Sports are not numbers games, one can not predict the champion based off of numbers and averages. Why? That is because sports are played by humans, not robots. Numbers show the past results, but not the future. Humans are able to adapt and change based on their given situations. One example of this, is a team that was run completely based off of numbers, did not win a championship. People may have seen the movie called, Moneyball. The film is about the 2002 Oakland A’s, a team that needed a way to start filling seats and rebuild after losing a few of their star players. So they turn to analytics which wins them the division. However, the team that actually ended up winning the world series that year? The Anaheim Angels. A team that did not rely 100 percent off of pure numbers and who truly understood that there was a human element to the game.
So, what sort of things are needed to actually create championship culture?
Jeff Janssen, owner of the Janssen Sports Leadership Foundation and someone who also has a Masters in sport psychology, studied all of the historic championship franchises in all sports found six components.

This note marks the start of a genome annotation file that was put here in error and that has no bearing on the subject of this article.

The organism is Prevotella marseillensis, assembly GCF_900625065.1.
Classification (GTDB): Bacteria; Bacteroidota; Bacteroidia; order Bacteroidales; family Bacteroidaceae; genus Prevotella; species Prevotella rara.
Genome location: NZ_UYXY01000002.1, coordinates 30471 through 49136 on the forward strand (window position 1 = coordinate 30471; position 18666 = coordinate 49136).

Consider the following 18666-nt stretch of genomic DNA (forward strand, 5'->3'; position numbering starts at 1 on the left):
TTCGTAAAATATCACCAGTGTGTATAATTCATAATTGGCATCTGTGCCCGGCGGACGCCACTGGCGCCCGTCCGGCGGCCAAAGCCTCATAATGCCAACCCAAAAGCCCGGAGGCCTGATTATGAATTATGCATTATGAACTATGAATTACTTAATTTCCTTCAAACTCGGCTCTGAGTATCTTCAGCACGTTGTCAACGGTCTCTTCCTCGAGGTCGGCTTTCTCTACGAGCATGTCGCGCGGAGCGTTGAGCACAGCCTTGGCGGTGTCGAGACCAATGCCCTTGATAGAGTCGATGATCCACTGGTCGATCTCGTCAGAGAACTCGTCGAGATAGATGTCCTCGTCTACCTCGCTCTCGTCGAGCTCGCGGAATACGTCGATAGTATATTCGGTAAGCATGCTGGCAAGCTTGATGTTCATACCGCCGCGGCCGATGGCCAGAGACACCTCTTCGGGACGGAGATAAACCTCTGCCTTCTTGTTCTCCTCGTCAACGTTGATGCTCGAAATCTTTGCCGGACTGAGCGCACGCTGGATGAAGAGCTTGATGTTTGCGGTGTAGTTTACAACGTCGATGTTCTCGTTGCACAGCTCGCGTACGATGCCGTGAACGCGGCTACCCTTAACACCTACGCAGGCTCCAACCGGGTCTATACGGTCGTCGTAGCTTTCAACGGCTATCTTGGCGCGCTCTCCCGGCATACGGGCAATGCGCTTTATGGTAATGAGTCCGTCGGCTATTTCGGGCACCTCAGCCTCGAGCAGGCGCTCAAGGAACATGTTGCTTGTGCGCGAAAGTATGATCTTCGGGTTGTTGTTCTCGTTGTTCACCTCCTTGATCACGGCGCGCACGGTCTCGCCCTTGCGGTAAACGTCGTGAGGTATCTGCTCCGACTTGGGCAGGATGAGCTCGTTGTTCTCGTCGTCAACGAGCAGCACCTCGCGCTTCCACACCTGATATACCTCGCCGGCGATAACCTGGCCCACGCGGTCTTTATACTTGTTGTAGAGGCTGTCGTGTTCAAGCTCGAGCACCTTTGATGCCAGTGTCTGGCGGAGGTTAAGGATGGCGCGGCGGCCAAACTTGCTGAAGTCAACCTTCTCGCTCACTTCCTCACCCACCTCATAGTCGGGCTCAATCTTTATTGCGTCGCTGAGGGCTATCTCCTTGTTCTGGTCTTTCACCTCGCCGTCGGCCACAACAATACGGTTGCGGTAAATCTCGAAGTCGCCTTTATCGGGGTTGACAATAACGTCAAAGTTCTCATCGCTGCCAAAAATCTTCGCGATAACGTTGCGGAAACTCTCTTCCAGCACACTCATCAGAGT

- Credible Leaders
- This does not only apply to coaches, it applies to everyone who holds a leadership role in an organization. From managers to the CEO, there needs to be someone who can move on and take credit when there is a mistake. It is terrible to have a leader that tries to push on failures to everyone but themselves. Bad leaders, create losing seasons.
- Clear and Compelling Vision
- Yes, every teams ultimate goal is to win a championship. This component is more about buying into a vision, for a case study, please look into the 2016 Chicago Cubs.
- Core Values